In the Garden of Gethsemane – By Desmond Ford
- Bible study
- Christian Evidences
- Christian Living
- Dr Desmond Ford
- Eternal Life
- Holy Spirit
Jan 19, 2016 10740
It was the most mysterious event the world had ever known. The most wonderfully pure of all human beings, the most holy of all men – overwhelmed with terror and horror!
Almost deranged, sweating blood among the cypress and olive trees in the Valley of Gethsemane, was One who had legions of angels that could be sent to him at any time. He was crying out to the One whom he said was his Father.
The sufferings of Christ in Gethsemane were not the sufferings of an ordinary man. Jesus did not tremble because of physical fear. Christ, the Master, did not face death with less courage than his servants, Peter and Stephen. They went to death with a calm joy and courage; Christ went to death with agitation, confusion, and depression.
Only one key can explain it all: “Christ redeemed us… by becoming a curse for us” (Gal 3:13). “God made him who had no sin to be sin for us, so that in him we might become the righteousness of God” (2 Cor 5:21).
What joy to understand that if God has already exacted the penalty of my sin, I need not fear Judgment Day. God will not require the penalty twice: once at the hand of my bleeding Surety, and then at mine. What wonderful joy! One can sing, ‘Hallelujah!’ to know that the penalty for past sin, present sin, future sin, has already been borne by the Lamb of God. There’s the glorious hub of the gospel – that our Lord suffered for us that we might have his righteousness, his glory, and his everlasting life.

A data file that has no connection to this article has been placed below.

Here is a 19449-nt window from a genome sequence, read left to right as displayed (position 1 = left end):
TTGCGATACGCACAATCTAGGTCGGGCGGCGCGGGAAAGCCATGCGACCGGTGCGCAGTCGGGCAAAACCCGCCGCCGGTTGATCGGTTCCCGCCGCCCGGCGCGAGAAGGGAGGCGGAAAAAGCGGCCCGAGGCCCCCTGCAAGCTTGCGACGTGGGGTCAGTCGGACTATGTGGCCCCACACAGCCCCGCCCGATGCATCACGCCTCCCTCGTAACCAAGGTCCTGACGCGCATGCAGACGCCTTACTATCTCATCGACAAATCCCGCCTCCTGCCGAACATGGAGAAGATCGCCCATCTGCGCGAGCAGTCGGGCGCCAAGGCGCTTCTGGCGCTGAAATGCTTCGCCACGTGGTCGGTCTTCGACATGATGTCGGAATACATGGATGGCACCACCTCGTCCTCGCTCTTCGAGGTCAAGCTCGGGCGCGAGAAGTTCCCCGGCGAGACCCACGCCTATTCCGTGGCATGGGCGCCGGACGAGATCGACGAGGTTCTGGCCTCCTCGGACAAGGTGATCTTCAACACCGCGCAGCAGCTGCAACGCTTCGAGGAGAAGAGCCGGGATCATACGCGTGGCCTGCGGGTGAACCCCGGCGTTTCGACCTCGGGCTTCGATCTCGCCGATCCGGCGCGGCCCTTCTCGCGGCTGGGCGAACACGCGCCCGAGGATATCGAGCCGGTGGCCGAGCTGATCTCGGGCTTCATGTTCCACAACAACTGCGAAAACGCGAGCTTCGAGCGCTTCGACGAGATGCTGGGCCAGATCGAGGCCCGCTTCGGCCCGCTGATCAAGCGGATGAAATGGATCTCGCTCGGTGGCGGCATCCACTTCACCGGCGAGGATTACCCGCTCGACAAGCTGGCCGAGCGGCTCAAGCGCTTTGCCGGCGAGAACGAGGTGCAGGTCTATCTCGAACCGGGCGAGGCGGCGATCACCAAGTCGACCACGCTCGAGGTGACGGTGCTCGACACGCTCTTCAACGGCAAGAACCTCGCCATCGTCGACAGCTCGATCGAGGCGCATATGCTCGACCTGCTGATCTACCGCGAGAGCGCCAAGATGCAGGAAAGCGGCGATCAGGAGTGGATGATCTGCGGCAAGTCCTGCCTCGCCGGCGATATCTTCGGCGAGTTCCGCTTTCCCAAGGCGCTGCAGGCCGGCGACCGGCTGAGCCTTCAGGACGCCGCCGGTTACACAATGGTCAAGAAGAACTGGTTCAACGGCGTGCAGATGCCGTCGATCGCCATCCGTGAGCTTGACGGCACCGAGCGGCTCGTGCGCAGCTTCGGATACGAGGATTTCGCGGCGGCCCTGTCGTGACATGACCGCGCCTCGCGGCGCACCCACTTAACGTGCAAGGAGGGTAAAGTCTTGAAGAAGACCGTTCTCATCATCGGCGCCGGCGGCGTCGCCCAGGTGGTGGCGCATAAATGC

Not only does Gethsemane give us the key to our problem of guilt, but it is also a comfort for our lesser sorrows. When Luther found that God had suffered for him that he might be counted righteous, he cried, “Lord, strike now. Do whatever you like to me. Now my sins are gone, I don’t care! I can put up with anything now, Lord – the rack, burning at the stake, anything – now my sins are gone.” Once we have solved the sin problem, other things are much smaller.
In the record about Gethsemane, it says of Jesus, “Going a little farther” (Mt 26:39). Jesus always goes a little further than we go. He’s known more pain, more trauma, more anxiety, more agitation of mind, more disappointment, more depression. Gethsemane assures us that pain does not mean we are abandoned. When we enter the school of pain we enter the school of Christ.
– Des Ford. Rom 8:27-32. Adapted from “The Garden of Life and Death.”